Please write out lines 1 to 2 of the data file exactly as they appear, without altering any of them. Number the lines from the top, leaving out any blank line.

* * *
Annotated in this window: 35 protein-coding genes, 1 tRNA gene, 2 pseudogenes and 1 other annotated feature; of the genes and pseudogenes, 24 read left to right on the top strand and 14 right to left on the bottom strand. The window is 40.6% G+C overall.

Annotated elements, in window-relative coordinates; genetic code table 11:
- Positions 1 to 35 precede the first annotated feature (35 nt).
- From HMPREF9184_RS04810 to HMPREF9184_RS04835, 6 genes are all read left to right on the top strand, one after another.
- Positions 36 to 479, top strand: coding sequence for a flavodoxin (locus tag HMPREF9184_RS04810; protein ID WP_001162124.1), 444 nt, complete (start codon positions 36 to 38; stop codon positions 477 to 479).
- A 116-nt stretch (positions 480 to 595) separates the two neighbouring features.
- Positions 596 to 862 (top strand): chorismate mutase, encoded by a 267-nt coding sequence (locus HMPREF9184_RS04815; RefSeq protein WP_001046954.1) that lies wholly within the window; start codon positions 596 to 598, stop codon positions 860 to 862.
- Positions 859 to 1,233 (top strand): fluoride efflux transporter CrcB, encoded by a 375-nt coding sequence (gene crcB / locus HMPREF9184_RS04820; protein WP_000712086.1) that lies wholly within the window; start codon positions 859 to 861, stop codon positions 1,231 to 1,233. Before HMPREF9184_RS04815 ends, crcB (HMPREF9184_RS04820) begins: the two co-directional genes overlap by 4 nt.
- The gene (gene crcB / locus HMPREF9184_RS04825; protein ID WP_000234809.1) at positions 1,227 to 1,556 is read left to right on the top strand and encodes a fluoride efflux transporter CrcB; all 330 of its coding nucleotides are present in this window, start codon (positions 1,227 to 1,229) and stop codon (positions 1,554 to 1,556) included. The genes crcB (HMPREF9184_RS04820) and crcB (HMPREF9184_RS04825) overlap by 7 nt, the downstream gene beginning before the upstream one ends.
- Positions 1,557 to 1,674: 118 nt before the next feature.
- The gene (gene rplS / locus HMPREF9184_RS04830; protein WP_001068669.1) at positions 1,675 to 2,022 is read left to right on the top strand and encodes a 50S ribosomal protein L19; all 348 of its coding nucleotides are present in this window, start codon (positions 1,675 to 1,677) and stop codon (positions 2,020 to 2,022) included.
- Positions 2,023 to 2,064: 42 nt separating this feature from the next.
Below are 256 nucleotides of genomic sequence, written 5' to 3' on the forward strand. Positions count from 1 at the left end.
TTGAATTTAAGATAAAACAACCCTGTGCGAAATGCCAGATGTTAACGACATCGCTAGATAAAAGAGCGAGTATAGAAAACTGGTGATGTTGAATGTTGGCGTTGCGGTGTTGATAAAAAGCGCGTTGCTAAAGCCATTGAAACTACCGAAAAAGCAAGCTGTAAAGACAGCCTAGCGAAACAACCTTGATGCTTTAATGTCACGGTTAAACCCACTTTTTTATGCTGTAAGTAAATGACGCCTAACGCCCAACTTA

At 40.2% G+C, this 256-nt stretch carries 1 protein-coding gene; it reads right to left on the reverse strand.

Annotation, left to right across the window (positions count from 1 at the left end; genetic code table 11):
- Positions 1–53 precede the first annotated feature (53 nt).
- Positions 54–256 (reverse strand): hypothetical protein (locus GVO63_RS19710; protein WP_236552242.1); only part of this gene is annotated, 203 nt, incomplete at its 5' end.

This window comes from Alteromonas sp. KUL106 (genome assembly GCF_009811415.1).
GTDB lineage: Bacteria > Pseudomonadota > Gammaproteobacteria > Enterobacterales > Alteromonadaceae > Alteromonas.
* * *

Annotated in this window: 35 protein-coding genes, 1 tRNA gene, 2 pseudogenes and 1 other annotated feature; of the genes and pseudogenes, 24 read left to right on the top strand and 14 right to left on the bottom strand. The window is 40.6% G+C overall.

Annotated elements, in window-relative coordinates; genetic code table 11: